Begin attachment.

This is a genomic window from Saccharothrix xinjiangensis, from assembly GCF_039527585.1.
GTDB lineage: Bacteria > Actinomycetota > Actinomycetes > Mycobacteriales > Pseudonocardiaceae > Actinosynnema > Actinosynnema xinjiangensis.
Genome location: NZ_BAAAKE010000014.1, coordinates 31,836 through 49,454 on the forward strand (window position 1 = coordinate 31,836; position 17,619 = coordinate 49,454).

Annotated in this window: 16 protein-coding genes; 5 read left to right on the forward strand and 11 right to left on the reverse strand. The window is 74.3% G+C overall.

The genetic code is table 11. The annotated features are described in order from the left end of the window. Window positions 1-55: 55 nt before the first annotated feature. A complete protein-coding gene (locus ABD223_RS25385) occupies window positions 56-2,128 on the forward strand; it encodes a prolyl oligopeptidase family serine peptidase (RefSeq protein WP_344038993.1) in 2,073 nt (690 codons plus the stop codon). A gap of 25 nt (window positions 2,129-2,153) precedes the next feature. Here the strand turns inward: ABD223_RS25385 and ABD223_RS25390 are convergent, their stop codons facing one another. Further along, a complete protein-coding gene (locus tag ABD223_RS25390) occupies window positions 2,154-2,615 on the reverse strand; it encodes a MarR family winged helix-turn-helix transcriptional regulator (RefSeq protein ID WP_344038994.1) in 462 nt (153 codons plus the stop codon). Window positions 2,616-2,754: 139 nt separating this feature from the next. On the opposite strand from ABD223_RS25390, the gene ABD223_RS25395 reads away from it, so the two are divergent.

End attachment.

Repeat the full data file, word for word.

This is a genomic window from Saccharothrix xinjiangensis, from assembly GCF_039527585.1.
GTDB lineage: Bacteria > Actinomycetota > Actinomycetes > Mycobacteriales > Pseudonocardiaceae > Actinosynnema > Actinosynnema xinjiangensis.
Genome location: NZ_BAAAKE010000014.1, coordinates 31,836 through 49,454 on the forward strand (window position 1 = coordinate 31,836; position 17,619 = coordinate 49,454).

Annotated in this window: 16 protein-coding genes; 5 read left to right on the forward strand and 11 right to left on the reverse strand. The window is 74.3% G+C overall.

The genetic code is table 11. The annotated features are described in order from the left end of the window. Window positions 1-55: 55 nt before the first annotated feature. A complete protein-coding gene (locus ABD223_RS25385) occupies window positions 56-2,128 on the forward strand; it encodes a prolyl oligopeptidase family serine peptidase (RefSeq protein WP_344038993.1) in 2,073 nt (690 codons plus the stop codon). A gap of 25 nt (window positions 2,129-2,153) precedes the next feature. Here the strand turns inward: ABD223_RS25385 and ABD223_RS25390 are convergent, their stop codons facing one another. Further along, a complete protein-coding gene (locus tag ABD223_RS25390) occupies window positions 2,154-2,615 on the reverse strand; it encodes a MarR family winged helix-turn-helix transcriptional regulator (RefSeq protein ID WP_344038994.1) in 462 nt (153 codons plus the stop codon). Window positions 2,616-2,754: 139 nt separating this feature from the next. On the opposite strand from ABD223_RS25390, the gene ABD223_RS25395 reads away from it, so the two are divergent.